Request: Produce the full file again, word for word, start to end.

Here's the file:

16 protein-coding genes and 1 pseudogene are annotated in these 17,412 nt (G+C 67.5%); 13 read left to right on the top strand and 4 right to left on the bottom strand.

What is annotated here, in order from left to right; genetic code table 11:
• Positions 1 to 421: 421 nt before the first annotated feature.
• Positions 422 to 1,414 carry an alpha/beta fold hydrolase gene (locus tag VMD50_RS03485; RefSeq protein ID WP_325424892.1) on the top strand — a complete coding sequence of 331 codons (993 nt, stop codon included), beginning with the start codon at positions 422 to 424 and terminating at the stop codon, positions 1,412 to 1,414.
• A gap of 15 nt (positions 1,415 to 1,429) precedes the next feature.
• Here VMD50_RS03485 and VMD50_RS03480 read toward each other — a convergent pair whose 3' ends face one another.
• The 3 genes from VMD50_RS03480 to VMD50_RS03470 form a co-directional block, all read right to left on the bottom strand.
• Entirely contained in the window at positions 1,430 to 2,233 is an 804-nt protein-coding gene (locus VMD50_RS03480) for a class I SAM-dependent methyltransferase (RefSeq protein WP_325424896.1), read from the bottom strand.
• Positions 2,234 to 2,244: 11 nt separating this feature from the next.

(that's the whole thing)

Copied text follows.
16 protein-coding genes and 1 pseudogene are annotated in these 17,412 nt (G+C 67.5%); 13 read left to right on the top strand and 4 right to left on the bottom strand.

What is annotated here, in order from left to right; genetic code table 11:
• Positions 1 to 421: 421 nt before the first annotated feature.
• Positions 422 to 1,414 carry an alpha/beta fold hydrolase gene (locus tag VMD50_RS03485; RefSeq protein ID WP_325424892.1) on the top strand — a complete coding sequence of 331 codons (993 nt, stop codon included), beginning with the start codon at positions 422 to 424 and terminating at the stop codon, positions 1,412 to 1,414.
• A gap of 15 nt (positions 1,415 to 1,429) precedes the next feature.
• Here VMD50_RS03485 and VMD50_RS03480 read toward each other — a convergent pair whose 3' ends face one another.
• The 3 genes from VMD50_RS03480 to VMD50_RS03470 form a co-directional block, all read right to left on the bottom strand.
• Entirely contained in the window at positions 1,430 to 2,233 is an 804-nt protein-coding gene (locus VMD50_RS03480) for a class I SAM-dependent methyltransferase (RefSeq protein WP_325424896.1), read from the bottom strand.
• Positions 2,234 to 2,244: 11 nt separating this feature from the next.